Mutant Gene Linked to Aggressive Leukemia
Researchers have identified a common genetic change in Philadelphia chromosome (BCR-ABL1)-positive acute lymphoblastic leukemia (ALL), an aggressive leukemia that carries a poor prognosis. The change alters the gene IKZF1, which produces the protein Ikaros, and appears to be an important lesion in this ALL subtype, the researchers reported online in the April 13 Nature.
Ikaros plays a key role in regulating the normal development of lymphocytes. The IKZF1 gene alterations were detected as part of an ongoing effort to identify genetic abnormalities in ALL. Dr. James Downing of St. Jude Children's Research Hospital and his colleagues analyzed DNA copy number changes in 304 ALL cases, including 21 children and 22 adults with BCR-ABL1-positive disease.
The researchers also analyzed 23 cases of chronic myelogenous leukemia (CML), which also involves BCR-ABL1 and is commonly treated with imatinib (Gleevec). Left untreated, CML may progress from an indolent stage to an acute leukemia known as blast crisis. The researchers observed Ikaros deletions at the progression of CML to lymphoid blast crisis, suggesting that Ikaros mutations help determine the behavior of BCR-ABL1 leukemia.
"BCR-ABL1 is the hallmark of CML, but this disease is complex," noted lead author Dr. Charles Mullighan of St. Jude. "Our results show that other genetic lesions are involved in the progression of CML to blast crisis, and in de novo BCR-ABL1 ALL. These additional lesions may be critical in the response of these diseases to treatment."
Chromosome Region Linked to Lung Cancer
A region of chromosome 15 may contain genetic risk factors for lung cancer, three research teams reported online this month in Nature and Nature Genetics. The results are from the first genome-wide association studies to attempt to identify the genetic component of a disease that is closely associated with a strong environmental cause. Yet researchers have long known that genetic factors play a role in lung cancer risk, and recent studies have implicated this region in the disease.
More work is needed to identify which DNA sequences in the region are responsible for the increased risk observed in the studies. The leading suspects are three genes that produce proteins on the cell surface that bind to nicotine, triggering a cascade of cellular changes, including some related to cancer. These proteins may contribute to cancer in the absence of exposure to nicotine.
The studies were led by Dr. Kari Stefansson of deCODE Genetics in Iceland; Dr. Paul Brennan of the International Agency for Research on Cancer in Lyon, France; and Dr. Christopher Amos of the University of Texas M.D. Anderson Cancer Center. The results provide strong evidence for a link between DNA variants on chromosome 15 and lung cancer, but the studies differ on whether the connection is direct or mediated through smoking behavior, according to an accompanying commentary in Nature.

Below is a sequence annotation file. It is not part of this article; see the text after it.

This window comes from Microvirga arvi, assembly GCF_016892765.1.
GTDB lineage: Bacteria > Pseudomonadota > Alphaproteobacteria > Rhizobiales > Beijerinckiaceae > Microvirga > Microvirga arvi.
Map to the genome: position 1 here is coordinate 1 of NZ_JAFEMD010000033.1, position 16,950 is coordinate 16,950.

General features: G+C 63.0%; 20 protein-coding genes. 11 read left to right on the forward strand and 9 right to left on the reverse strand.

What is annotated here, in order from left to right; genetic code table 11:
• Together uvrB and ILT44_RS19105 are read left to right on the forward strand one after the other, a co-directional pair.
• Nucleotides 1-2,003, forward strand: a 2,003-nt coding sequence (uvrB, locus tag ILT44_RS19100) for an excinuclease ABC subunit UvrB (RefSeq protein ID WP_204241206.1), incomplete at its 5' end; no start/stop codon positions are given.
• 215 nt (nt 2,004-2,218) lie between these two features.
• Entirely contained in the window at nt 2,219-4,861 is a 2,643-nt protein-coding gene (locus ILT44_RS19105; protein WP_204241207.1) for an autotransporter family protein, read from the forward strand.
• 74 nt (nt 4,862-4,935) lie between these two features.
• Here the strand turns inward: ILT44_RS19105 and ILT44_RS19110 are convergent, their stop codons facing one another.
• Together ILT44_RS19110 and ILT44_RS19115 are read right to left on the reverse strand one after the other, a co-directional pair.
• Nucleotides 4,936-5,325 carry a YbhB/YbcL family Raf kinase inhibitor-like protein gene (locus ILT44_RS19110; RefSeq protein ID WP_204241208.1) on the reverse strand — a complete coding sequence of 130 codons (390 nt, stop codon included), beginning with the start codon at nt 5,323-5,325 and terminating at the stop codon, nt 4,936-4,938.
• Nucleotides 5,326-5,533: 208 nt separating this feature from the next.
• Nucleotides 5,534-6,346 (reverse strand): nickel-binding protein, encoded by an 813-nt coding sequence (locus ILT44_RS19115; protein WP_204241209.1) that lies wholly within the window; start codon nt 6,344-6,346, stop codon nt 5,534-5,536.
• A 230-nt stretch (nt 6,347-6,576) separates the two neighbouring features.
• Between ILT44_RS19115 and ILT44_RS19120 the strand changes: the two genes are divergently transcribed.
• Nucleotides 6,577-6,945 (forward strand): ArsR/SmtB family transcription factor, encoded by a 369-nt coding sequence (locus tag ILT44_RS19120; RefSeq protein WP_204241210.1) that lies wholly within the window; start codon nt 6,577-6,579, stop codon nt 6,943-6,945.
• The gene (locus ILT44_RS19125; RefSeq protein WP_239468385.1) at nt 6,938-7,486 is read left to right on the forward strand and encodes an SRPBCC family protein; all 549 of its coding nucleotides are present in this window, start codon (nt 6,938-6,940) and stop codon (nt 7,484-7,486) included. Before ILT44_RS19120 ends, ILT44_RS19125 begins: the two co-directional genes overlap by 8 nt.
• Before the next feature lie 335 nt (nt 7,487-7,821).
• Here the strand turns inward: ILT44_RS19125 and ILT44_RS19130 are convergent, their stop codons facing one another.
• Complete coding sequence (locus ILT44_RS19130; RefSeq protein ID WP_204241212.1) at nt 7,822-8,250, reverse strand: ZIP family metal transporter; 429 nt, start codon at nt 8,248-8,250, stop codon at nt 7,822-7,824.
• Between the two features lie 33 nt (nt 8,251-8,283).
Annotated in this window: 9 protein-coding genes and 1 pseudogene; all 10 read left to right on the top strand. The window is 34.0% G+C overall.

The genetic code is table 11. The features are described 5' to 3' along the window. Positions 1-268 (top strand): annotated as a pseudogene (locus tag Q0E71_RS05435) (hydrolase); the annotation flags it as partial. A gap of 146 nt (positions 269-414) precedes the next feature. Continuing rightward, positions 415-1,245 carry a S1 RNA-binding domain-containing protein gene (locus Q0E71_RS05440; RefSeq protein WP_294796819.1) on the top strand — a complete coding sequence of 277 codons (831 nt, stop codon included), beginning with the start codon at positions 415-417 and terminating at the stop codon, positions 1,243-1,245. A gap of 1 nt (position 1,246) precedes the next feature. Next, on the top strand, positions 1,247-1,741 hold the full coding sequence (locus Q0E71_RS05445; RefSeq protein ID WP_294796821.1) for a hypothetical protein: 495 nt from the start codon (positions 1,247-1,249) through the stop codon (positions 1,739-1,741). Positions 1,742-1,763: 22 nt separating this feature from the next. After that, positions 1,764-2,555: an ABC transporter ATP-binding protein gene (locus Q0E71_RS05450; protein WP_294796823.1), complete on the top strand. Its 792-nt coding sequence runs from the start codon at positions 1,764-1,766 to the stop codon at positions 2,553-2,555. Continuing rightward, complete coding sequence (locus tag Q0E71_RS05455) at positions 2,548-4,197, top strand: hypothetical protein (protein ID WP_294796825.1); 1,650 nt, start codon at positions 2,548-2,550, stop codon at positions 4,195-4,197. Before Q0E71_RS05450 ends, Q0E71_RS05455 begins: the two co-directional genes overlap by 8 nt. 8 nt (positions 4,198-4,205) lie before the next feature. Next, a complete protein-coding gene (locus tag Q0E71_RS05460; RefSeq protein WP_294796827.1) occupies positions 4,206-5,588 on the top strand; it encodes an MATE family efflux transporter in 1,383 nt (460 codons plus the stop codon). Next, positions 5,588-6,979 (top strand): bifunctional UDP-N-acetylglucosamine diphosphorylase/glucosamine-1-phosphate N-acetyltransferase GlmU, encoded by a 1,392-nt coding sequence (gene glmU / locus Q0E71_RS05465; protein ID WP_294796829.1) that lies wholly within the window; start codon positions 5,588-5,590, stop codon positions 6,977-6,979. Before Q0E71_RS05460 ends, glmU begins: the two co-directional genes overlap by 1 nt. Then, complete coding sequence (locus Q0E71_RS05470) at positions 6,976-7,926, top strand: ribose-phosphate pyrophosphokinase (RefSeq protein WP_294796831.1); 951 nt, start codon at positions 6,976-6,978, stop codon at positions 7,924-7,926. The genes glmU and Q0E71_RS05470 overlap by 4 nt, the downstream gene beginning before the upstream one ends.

Even larger studies with detailed information about smoking patterns and addictive behavior will be needed to discern whether "these discoveries relate to the risk of smoking, the risk of lung cancer, or the risk of both," write Drs. Stephen Chanock of NCI's Division of Cancer Epidemiology and Genetics and David Hunter of the Harvard School of Public Health.
IV Iron Effective in Treating Chemotherapy-Induced Anemia
Two studies in the April 1 Journal of Clinical Oncology (JCO) found that intravenous (IV) iron significantly improves hemoglobin levels in patients taking erythropoietin-stimulating agents (ESAs) for chemotherapy-induced anemia compared with ESAs alone or ESAs plus oral iron.
Anemia occurs in up to 75 percent of cancer patients who undergo chemotherapy or radiation treatment in clinical trials, and ESA therapy has been found to correct the blood condition in only 50 to 70 percent of patients.
In the first JCO study, 86 percent of patients receiving the ESA darbepoetin alpha (Aranesp) plus IV iron achieved either a hemoglobin level of at least 12 g/dL or an increase of at least 2 g/dL over their baseline hemoglobin level, compared with 73 percent of patients who received the ESA alone or ESAs with oral iron. Patients receiving IV iron responded more quickly to ESA therapy, achieving target hemoglobin levels in a median of 50 days compared with 64 days for patients not receiving IV iron.
In the second study, 76.7 percent of patients receiving darbepoetin alpha with IV iron achieved target hemoglobin levels, compared with 61.8 percent of patients receiving ESA therapy alone.
Last month, the U.S. Food and Drug Administration's Oncologic Drug Advisory Committee recommended substantially limiting the use of ESAs to treat anemia in cancer patients after clinical trials showed an increased mortality risk in patients using ESAs to achieve hemoglobin levels of 12 g/dL or higher.
However, in an editorial accompanying the JCO articles, Dr. Michael Auerbach of Georgetown University writes: "These two studies add unique and useful information to a rapidly growing body of data supporting the routine use of IV iron as an adjunct to ESA therapy in appropriately selected oncology patients."